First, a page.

Acoustic Blues Guitar Teacher 4820 Southern Cross Queensland

acoustic blues guitar instructor Southern Cross Queensland 4820

 

Acoustic Blues Guitar Teacher 4820 Southern Cross Queensland

From its source in the South, the blues’ simple but expressive forms had become by the 1960s among the most significant influences on the development of popular music throughout America.

Although instrumental accompaniment is almost universal in the blues, the blues is essentially a vocal kind. Blues songs are lyrical rather than narrative; feelings are being expressed by blues vocalists instead of telling stories. The emotion expressed is generally one of depression or melancholy, often due to difficulties in love.

Usually the first two and a half measures of each line are dedicated to singing, the last measure and a half composed of an instrumental “break” that responses, repeats, or complements the vocal line.

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Acoustic Blues Guitar Teacher 4820 Southern Cross Queensland.

African influences are noticeable in the blues tonality, the call and response pattern of the repeated refrain structure of the blues stanza, the falsetto break in the vocal style, and the imitation of vocal idioms by instruments, especially the guitar and harmonica.

The sources of the blues are poorly documented. Southern black men, most of whom came from the milieu of agricultural workers derived from and mainly played blues.

The earliest references to blues date s back to the 1890s and early 1900. In 1912 black bandleader W.C. Handy’s composition “Memphis Blues” was published. It became very popular, and then many other Tin Pan Alley tunes entitled blues began to appear.

Jefferson, Blind Lemon [Credit: Archive Photographs]The rural blues developed in the Carolinas, Georgia and three principal areas, Texas, and Mississippi. The blues of the Carolinas and Georgia is noted for its clarity of enunciation and regularity of beat. Impacted by ragtime and white folk music, it’s more melodic than the Mississippi and Texas styles.

High, sharp singing accompanied by supple guitar lines that consist usually of single characterizes the Texas blues -string picked arpeggios rather than strummed chords. Blind Lemon Jefferson was the most influential Texas bluesman. Mississippi Delta blues is the most intense of the three styles and has been the most influential. Vocally, it is the most language-like, and the guitar accompaniment is rhythmic and percussive; a bottleneck or a slide is frequently used. The Mississippi style is represented by Charley Patton, Eddie (“Son”) House, and Robert Johnson, among others.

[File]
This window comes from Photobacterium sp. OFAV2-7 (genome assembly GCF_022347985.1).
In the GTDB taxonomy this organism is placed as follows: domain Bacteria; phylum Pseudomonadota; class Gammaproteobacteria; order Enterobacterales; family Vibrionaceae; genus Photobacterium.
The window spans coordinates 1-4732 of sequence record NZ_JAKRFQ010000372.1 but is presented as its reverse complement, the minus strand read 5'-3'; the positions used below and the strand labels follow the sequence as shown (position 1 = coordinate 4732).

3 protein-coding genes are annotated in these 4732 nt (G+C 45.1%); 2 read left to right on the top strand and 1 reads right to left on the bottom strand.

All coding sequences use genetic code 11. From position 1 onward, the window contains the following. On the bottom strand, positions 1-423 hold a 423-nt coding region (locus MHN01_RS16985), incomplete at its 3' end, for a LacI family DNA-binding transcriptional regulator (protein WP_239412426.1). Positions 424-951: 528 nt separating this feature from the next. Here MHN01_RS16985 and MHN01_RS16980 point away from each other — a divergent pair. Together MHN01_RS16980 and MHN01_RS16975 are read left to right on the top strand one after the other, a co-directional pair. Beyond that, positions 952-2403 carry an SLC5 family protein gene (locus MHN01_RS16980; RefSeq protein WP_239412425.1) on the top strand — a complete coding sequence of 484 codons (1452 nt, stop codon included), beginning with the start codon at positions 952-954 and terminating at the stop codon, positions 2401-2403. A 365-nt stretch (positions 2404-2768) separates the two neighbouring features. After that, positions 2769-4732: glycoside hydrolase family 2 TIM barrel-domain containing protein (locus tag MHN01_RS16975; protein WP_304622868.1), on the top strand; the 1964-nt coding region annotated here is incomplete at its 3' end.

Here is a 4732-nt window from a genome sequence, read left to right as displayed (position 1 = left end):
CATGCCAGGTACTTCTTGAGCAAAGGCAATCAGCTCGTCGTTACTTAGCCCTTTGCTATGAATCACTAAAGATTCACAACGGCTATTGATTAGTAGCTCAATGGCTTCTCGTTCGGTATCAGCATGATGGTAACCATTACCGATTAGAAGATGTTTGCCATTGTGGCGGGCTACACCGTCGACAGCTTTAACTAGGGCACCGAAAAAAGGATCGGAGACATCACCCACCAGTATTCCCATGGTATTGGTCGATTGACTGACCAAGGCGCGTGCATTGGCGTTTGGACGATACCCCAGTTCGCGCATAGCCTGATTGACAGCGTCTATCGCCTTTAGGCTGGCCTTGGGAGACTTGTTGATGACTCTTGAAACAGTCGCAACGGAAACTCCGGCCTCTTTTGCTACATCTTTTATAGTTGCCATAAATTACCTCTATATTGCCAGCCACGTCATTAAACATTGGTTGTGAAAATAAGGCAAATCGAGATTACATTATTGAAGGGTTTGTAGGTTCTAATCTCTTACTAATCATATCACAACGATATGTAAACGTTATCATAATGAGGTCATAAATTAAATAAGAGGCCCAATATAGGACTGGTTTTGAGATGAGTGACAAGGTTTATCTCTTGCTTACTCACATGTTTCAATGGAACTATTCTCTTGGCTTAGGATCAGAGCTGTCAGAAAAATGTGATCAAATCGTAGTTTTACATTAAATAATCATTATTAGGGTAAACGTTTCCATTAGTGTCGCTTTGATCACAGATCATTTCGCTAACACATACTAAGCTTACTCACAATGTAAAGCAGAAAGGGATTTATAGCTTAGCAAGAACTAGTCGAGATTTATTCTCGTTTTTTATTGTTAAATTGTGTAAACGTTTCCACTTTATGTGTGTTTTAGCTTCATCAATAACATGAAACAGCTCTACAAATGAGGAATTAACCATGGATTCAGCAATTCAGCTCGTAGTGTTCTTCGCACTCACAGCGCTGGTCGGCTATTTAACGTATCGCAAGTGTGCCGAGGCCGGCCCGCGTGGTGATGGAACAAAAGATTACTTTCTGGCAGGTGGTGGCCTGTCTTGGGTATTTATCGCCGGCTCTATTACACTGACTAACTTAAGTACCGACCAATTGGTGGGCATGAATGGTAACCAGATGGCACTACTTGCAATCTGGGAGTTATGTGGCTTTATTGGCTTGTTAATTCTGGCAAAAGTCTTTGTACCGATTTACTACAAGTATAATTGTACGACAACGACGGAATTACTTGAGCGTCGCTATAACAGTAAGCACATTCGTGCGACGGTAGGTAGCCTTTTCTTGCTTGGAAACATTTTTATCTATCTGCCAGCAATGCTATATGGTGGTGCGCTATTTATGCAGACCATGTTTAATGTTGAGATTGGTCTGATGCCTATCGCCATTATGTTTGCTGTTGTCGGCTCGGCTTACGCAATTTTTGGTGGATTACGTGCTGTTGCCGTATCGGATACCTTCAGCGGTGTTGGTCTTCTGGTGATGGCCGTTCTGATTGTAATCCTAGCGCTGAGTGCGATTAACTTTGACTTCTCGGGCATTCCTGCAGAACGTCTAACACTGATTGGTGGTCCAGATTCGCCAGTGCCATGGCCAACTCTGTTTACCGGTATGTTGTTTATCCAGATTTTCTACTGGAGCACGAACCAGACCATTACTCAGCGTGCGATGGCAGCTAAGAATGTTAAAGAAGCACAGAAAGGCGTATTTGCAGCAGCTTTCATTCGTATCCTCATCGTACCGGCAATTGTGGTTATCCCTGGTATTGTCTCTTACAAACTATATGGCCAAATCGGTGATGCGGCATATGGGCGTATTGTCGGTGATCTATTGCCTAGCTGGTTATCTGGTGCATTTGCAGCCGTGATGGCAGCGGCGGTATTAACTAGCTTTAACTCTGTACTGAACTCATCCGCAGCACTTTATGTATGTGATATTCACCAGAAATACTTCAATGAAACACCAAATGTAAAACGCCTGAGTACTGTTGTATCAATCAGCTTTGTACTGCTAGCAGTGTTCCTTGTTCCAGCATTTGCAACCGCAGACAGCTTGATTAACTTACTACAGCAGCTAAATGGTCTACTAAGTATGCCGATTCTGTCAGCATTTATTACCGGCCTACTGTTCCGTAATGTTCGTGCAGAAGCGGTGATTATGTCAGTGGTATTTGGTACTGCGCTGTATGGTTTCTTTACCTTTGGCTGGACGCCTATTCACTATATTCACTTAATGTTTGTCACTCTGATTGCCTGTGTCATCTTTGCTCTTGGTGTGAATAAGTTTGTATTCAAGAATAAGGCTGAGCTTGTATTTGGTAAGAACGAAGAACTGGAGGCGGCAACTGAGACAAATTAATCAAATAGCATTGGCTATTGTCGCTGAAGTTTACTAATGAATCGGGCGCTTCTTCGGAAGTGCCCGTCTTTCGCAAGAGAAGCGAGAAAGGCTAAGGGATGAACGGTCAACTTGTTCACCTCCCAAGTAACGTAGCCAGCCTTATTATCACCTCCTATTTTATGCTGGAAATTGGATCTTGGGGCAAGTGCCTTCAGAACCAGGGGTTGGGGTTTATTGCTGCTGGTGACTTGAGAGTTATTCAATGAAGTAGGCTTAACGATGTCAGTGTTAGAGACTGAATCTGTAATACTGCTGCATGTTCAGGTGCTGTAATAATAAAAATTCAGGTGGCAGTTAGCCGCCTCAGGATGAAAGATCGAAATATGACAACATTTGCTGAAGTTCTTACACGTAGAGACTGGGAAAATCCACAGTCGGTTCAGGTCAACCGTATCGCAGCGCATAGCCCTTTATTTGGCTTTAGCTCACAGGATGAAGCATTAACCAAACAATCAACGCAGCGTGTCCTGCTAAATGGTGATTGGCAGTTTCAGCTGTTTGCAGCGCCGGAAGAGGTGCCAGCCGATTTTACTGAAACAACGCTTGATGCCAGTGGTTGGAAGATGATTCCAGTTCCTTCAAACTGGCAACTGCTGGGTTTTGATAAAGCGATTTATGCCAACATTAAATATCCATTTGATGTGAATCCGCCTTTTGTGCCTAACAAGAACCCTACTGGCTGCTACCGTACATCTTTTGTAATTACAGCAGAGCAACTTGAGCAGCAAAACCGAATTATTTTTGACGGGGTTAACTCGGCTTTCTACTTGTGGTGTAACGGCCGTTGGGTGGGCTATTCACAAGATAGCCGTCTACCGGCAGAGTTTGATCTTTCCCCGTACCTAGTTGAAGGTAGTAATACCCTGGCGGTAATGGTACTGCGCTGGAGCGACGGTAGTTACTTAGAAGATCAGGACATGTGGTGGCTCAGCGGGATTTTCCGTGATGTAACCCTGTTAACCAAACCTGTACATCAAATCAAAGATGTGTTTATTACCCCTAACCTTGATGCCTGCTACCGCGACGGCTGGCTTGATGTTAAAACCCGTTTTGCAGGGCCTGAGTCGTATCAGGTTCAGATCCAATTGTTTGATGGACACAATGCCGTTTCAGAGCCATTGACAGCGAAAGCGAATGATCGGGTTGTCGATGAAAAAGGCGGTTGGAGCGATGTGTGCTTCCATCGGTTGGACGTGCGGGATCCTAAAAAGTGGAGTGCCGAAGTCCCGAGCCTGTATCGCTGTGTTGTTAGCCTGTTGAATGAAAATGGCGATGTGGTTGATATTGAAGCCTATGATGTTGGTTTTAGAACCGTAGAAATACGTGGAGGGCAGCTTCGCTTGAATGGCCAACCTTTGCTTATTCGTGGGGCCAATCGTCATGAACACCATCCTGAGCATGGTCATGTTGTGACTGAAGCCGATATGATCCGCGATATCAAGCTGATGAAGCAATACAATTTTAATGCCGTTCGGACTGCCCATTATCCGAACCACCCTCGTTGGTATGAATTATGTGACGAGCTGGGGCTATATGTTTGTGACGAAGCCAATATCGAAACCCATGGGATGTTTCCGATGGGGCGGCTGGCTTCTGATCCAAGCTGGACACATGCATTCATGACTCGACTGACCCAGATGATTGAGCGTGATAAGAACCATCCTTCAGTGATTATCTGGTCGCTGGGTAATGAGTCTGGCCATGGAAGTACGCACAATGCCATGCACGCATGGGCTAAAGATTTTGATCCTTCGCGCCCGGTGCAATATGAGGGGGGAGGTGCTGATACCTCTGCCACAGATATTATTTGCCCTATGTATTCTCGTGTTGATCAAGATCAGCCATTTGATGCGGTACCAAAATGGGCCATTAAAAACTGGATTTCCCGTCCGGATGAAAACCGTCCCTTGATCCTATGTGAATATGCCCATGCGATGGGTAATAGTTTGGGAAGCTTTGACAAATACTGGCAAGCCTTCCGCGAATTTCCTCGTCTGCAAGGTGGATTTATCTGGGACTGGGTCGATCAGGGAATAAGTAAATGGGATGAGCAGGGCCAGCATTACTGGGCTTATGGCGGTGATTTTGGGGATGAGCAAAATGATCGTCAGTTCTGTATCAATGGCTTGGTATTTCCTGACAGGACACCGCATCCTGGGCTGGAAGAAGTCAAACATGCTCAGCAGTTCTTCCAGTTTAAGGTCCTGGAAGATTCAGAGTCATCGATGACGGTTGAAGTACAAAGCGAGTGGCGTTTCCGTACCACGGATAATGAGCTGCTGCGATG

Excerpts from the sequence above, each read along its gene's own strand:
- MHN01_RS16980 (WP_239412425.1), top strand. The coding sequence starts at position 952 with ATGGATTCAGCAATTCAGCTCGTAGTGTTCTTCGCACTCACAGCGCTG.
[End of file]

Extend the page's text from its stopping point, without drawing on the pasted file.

Blind Boy Fuller - Ragtime Blues Guitar Master

Acoustic Blues Guitar Teacher Southern Cross 4820 Queensland.

Rainey, Ma [Credit: Archive Pictures]The first blues records were made in the 1920s by black women such as Mamie Smith, Ma Rainey, Ida Cox, and Bessie Smith. These performers were primarily stage vocalists backed by jazz bands; their style is known as classic blues.

As millions of blacks left the South for the cities of the North the Great Depression and the World Wars caused the geographical dispersal of the blues. The blues became adjusted to the more sophisticated urban environment. The electric guitar and the amplified harmonica created a driving sound of great emotional and rhythmic intensity.

Hooker, John Lee [Credit: Frank Driggs Collection/Hulton Archive/Getty Images]Among the cities where the blues initially took root were Atlanta, Memphis, and St. Louis. John Lee Hooker settled in Detroit, and on the West Coast Aaron (“T-Bone”) Walker developed a style later adopted by Riley (“B.B.”) King.

It was Chicago, nevertheless, that played the greatest role in the growth of urban blues. In the 1920s and ’30s Memphis Minnie, Tampa Red, Big Bill Broonzy, and John Lee (“Sonny Boy”) Williamson were popular Chicago performers. After World War II they were supplanted by a new generation of bluesmen that included Muddy Waters, Chester Arthur Burnett (Howlin’ Wolf), Elmore James, Little Walter Jacobs, Buddy Guy, and Koko Taylor.

The blues have affected many other musical styles. Jazz and blues are closely connected; blues elements were employed by such seminal jazzmen as Jelly Roll Morton and Louis Armstrong within their music. Rhythm and soul music and blues also show forms and clear blues tonalities. The blues have had their biggest effect on rock music.

Rock singers for example Elvis Presley frequently used blues material. British rock musicians in the 1960s, especially the Rolling Stones, Eric Clapton, and John Mayall, were powerfully influenced by the blues, as were such American rock musicians as Paul Butterfield, Mike Bloomfield, and the Allman Brothers Band.

local blues guitar teacher Southern Cross Queensland 4820

Acoustic Blues Guitar Teacher 4820 Southern Cross Queensland

 

 

 

 

 

 

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